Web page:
Could a coalition make a difference?

Party loyalty is not guaranteed now. It’s all about the issues. 

“LIFE is difficult now. Prices of goods have gone up – egg has gone up, chicken has gone up, fish has gone up. I know the price, as I go to the market to shop instead of my wife,” said an irate 60-year-old Grab driver.

“Under the previous government, it was RM4.90 to RM5 a kilogram for chicken, now it is RM7.90 to RM8 a kilogram.

“I am also angry with Pakatan Harapan because of the way it handled Icerd (the International Convention on the Elimination of All Forms of Racial Discrimination). Why do we need to ratify it?

“For my community, we already have the Constitution, so we just follow the Constitution. The Chinese and Indians have also accepted the Constitution. So why change it? I know our history!” said the retired teacher who taught history in secondary school.

In the past, the Grab driver had voted for PAS in the Kulim-Bandar Baru parliamentary seat in Kedah. In the last election, GE14, he voted for PH as he wanted to bring down Datuk Seri Najib Tun Razak, who took money, the driver said.

The Malay voter, however, regrets voting for PH because of PH (price hike), Icerd and broken promises such as the abolishment of the National Higher Education Corporation Fund (PTPTN) loans.

“If there is an election, I will vote for PAS or Umno. Most of my friends also regret voting PH. If Umno and PAS unite, this PH government is finished,” he said.

I was in his Grab car as I had just met political analyst Dr Mazlan Ali of Universiti Teknologi Malaysia in Kuala Lumpur on Monday to get his insight on the Dec 8 anti-Icerd rally in KL.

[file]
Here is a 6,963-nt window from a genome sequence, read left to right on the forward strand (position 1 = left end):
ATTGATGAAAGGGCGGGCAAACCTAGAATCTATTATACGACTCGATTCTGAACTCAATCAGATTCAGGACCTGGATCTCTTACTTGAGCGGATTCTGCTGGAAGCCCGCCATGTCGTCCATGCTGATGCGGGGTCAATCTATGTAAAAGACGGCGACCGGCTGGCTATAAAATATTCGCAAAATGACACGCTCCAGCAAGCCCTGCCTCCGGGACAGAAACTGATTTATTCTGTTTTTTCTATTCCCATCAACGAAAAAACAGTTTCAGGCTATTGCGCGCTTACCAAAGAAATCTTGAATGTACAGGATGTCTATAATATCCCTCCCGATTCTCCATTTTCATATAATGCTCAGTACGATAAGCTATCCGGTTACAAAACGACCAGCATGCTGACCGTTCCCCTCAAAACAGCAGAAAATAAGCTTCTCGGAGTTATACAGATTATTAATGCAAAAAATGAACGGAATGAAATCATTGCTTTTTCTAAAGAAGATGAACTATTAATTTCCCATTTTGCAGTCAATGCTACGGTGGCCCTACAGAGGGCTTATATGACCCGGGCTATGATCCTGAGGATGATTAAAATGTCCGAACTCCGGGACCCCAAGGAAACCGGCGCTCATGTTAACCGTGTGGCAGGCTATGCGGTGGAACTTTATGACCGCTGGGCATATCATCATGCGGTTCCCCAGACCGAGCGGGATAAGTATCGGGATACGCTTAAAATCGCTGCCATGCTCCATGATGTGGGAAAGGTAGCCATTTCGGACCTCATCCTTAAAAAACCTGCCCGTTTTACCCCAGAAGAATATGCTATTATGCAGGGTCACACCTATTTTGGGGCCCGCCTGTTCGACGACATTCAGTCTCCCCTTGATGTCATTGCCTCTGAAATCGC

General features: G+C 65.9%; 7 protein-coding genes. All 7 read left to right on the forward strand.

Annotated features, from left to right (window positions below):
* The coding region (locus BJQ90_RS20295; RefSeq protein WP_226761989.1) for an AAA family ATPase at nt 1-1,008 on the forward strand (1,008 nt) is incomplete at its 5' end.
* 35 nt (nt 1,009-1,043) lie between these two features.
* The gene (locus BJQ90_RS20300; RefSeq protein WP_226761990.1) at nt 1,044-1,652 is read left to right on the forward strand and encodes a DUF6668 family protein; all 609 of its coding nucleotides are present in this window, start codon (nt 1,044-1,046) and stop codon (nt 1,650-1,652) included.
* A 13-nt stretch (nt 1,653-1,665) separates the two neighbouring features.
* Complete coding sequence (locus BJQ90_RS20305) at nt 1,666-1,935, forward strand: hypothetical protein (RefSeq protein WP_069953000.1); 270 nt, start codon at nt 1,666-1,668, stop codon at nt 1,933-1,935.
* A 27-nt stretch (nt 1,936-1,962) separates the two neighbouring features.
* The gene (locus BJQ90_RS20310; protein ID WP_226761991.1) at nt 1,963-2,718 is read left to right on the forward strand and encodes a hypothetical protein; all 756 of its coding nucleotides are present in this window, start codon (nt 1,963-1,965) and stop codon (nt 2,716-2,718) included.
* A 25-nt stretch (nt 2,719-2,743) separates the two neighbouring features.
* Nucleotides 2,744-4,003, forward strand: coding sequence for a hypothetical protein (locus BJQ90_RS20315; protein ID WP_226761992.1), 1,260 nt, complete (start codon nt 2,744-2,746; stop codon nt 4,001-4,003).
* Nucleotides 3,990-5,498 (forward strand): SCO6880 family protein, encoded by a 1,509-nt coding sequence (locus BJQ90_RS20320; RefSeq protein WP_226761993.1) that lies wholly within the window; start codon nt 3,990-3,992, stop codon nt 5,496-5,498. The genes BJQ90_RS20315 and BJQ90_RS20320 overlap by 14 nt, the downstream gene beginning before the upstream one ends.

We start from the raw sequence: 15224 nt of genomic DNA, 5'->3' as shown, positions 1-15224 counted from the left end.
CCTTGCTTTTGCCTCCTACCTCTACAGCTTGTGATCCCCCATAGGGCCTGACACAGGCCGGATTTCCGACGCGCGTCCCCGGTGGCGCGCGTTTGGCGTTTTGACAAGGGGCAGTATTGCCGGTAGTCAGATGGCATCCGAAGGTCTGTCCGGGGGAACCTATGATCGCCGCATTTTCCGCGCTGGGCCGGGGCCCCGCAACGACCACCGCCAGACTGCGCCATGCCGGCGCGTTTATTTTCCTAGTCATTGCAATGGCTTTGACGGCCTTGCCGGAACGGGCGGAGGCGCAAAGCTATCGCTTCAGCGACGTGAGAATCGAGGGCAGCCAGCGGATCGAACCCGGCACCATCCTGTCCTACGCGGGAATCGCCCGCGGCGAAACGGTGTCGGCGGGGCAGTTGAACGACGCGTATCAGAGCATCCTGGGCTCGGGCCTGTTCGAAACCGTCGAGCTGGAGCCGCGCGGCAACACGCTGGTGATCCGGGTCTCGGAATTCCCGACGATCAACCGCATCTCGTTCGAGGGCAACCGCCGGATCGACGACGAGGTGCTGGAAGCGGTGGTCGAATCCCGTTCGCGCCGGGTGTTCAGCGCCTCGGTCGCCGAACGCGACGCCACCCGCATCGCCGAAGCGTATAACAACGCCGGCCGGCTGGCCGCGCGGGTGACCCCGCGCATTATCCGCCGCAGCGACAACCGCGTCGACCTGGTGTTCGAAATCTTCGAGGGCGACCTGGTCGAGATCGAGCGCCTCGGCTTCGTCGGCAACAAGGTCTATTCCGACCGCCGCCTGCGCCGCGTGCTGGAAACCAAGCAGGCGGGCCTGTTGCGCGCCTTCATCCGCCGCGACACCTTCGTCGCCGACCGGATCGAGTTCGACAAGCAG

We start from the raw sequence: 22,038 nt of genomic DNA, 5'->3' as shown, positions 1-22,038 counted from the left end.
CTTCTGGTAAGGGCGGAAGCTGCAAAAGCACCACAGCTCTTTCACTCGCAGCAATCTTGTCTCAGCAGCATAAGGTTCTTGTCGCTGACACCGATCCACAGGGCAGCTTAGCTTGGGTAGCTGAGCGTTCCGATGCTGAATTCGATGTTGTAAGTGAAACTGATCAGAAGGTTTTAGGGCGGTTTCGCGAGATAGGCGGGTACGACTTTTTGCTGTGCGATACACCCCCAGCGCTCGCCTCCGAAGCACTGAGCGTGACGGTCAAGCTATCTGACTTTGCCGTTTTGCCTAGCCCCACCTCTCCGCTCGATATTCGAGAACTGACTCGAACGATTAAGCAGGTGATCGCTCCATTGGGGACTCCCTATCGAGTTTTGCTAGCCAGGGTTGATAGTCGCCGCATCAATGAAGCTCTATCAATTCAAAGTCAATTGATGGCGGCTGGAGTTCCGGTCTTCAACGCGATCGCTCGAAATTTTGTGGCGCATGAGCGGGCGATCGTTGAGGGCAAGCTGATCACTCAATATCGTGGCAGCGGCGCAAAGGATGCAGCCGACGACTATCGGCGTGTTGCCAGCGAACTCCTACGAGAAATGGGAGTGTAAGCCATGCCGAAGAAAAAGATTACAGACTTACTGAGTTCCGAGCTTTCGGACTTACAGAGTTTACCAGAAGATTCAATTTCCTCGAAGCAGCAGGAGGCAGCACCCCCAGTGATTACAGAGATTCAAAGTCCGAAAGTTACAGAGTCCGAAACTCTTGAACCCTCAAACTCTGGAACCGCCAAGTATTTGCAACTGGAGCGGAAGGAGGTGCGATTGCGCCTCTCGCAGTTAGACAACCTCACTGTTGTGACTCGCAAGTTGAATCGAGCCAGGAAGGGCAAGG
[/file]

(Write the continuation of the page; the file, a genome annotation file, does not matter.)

Icerd, Dr Mazlan said, was seen by non-Malays as something that is rational, as ratifying it would be the government’s way of creating a new Malaysia that is fair and equitable.

However, he said, a majority of Malays are still traditional and conservative.

“The Icerd issue appeared at a time when Malays are worried that there is a challenge to ‘ketuanan Melayu’ (Malay supremacy), which was frequently used as the bogeyman during GE14,” he said.

“Umno and PAS saw the potential of protesting against Icerd to start a wave of Malay nationalism.”

Dr Mazlan explained that Malay/Muslim voters could be divided into three categories: participant, subject, and parochial.

Participant voters: 1) Are educated; 2) live in urban or semi-urban areas; 3) are open-minded; 4) support a political party based on issues; 5) are not loyal to a political party; 6) have a political culture based on developmentalism consumerism; 7) are analytical; 8) are dynamic; 9) are mobile; and 10) are young.

He said 40% of Malay voters are participants, especially the younger generation. This group is getting bigger due to urbanisation and development.

The subject voters: 1) Know their role in a democracy; 2) tend to want to keep the status quo; 3) live mostly in rural areas and Felda settlements; 4) are from the older generation; 5) are pro-establishment; 6) place importance on stability; and 7) have a distaste for provocation and street politics.

He said about 50% of Malay voters are subject voters, as many live in rural areas.